Ordinary People

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What to expect

Random House presents the audiobook edition of Ordinary People by Diana Evans, read by Jennifer Saayeng.

‘Diana Evans is a lyrical and glorious writer; a precise poet of the human heart’ Naomi Alderman

‘You can take a leap, do something off the wall, something reckless. It’s your last chance, and most people miss it.’

South London, 2008. Two couples find themselves at a moment of reckoning, on the brink of acceptance or revolution. Melissa has a new baby and doesn’t want to let it change her but, in the crooked walls of a narrow Victorian terrace, she begins to disappear. Michael, growing daily more accustomed to his commute, still loves Melissa but can’t quite get close enough to her to stay faithful. Meanwhile out in the suburbs, Stephanie is happy with Damian and their three children, but the death of Damian’s father has thrown him into crisis – or is it something, or someone, else? Are they all just in the wrong place? Are any of them prepared to take the leap?

Set against the backdrop of Barack Obama’s historic election victory, Ordinary People is an intimate, immersive study of identity and parenthood, sex and grief, friendship and aging, and the fragile architecture of love. With its distinctive prose and irresistible soundtrack, it is the story of our lives, and those moments that threaten to unravel us.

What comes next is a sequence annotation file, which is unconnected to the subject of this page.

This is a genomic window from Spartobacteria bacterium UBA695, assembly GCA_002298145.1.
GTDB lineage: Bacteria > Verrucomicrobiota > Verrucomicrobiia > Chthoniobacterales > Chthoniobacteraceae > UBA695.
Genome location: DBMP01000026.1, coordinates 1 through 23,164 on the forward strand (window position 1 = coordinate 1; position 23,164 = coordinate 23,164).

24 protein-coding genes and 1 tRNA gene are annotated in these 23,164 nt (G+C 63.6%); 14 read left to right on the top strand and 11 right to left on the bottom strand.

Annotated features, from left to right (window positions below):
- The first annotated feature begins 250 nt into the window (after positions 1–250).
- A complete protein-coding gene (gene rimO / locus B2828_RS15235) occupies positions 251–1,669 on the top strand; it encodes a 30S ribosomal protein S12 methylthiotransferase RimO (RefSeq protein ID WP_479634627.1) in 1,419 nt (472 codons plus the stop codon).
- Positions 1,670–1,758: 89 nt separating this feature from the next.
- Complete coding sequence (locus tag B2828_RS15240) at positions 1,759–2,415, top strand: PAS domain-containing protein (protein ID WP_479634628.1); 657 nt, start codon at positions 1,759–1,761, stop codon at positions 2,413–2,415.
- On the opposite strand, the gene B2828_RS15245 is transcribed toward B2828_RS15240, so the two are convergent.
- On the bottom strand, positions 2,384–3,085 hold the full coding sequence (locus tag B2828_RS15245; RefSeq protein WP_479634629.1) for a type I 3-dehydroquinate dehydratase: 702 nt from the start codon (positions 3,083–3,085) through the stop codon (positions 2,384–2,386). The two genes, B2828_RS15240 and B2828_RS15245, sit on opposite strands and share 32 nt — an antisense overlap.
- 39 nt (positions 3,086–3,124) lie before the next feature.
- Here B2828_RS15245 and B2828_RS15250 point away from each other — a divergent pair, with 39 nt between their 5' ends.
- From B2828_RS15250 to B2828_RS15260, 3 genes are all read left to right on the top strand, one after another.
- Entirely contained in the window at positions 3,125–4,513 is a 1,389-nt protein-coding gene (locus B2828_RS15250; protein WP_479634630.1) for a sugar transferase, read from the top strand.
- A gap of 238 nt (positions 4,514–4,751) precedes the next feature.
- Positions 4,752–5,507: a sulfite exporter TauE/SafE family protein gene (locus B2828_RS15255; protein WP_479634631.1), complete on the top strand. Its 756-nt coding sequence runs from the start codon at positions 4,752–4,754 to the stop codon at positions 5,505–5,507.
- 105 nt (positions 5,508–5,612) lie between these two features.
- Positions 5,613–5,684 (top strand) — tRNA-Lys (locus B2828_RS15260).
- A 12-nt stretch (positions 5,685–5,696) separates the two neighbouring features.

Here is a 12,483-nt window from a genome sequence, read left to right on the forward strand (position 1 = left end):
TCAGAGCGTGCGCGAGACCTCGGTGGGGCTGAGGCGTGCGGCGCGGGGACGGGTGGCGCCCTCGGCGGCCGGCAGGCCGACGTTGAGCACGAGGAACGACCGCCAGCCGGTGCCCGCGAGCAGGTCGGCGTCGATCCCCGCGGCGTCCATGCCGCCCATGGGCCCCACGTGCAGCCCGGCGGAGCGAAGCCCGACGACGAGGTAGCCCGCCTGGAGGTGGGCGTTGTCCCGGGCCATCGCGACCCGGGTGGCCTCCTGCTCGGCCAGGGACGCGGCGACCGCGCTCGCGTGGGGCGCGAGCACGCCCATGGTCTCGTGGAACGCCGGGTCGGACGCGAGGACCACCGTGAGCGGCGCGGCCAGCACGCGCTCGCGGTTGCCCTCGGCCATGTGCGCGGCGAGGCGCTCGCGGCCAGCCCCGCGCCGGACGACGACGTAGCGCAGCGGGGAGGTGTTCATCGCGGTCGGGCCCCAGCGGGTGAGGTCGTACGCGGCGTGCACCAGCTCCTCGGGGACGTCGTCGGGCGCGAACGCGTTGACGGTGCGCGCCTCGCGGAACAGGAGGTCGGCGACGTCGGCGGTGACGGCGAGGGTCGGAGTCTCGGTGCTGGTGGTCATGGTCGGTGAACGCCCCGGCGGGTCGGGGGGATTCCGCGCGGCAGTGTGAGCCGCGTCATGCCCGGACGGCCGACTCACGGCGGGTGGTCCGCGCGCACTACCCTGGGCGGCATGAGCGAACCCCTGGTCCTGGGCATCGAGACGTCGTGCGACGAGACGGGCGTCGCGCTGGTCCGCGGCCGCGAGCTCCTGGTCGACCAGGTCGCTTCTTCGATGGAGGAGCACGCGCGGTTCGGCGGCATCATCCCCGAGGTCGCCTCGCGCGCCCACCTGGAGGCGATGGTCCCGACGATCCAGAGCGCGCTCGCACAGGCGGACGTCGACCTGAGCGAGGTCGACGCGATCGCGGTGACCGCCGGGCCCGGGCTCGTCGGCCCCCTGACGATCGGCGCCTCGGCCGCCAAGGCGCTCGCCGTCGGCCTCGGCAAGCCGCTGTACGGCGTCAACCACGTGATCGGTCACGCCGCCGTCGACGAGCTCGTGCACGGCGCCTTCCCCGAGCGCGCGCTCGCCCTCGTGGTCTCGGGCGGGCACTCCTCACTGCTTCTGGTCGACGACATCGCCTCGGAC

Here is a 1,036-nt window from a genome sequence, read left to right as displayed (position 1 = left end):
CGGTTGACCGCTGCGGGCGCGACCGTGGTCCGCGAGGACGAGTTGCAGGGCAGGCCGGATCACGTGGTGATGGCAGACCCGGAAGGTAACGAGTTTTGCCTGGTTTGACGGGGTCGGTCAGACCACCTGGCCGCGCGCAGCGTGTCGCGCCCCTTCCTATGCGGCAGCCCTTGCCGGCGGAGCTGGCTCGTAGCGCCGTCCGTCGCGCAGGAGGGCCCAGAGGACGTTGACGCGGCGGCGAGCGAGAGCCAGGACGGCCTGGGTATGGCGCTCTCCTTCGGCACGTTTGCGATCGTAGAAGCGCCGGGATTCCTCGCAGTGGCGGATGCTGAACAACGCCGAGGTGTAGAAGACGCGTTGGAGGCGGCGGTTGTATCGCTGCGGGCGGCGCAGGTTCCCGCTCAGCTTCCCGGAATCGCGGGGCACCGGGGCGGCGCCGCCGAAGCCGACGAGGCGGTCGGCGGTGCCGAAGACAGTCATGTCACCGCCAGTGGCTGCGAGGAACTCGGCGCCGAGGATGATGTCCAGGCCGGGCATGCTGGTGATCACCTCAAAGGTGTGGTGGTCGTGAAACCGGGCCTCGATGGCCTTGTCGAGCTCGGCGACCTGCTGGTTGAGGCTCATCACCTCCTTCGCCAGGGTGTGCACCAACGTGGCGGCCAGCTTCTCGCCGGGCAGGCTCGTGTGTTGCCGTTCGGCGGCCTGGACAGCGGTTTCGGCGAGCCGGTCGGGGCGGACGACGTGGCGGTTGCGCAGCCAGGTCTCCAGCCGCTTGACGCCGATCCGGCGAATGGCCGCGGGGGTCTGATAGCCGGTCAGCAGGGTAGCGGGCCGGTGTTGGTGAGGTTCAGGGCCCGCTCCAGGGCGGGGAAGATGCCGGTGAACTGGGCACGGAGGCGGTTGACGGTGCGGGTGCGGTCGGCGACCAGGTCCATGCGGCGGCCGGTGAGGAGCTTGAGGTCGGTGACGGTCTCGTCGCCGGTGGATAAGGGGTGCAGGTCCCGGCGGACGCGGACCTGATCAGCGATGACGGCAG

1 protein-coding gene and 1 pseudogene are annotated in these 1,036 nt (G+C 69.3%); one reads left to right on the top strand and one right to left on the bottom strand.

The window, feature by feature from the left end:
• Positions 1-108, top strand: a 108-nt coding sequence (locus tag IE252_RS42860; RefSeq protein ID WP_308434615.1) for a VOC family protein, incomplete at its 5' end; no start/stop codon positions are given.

Critics Review

  • Diana Evans is a lyrical and glorious writer; a precise poet of the human heart

    Naomi Alderman, author of The Power
  • Thoughtful and intelligently observed… Evans’s delicate prose weaves issues of racial identity and politics into the narrative so that they never feel heavy-handed…a deftly observed, elegiac portrayal of modern marriage, and the private – often painful – quest for identity and fulfilment in all its various guises

    Observer
  • Ordinary People…is very insightful… a detailed, well observed description of modern marriage

    Good Housekeeping
  • It could easily be reimagined for the screen, though the film would not capture the sheer energy and effervescence of Evans’s funny, sad, magnificent prose

    Guardian
  • Diana Evans’s fiction is emotionally intelligent, dark, funny, moving. The sheer energy in her novels is enthralling. A brilliant craftswoman, a master of the form, she makes the reader ask important questions of themselves and makes them laugh at the same time

    Jackie Kay

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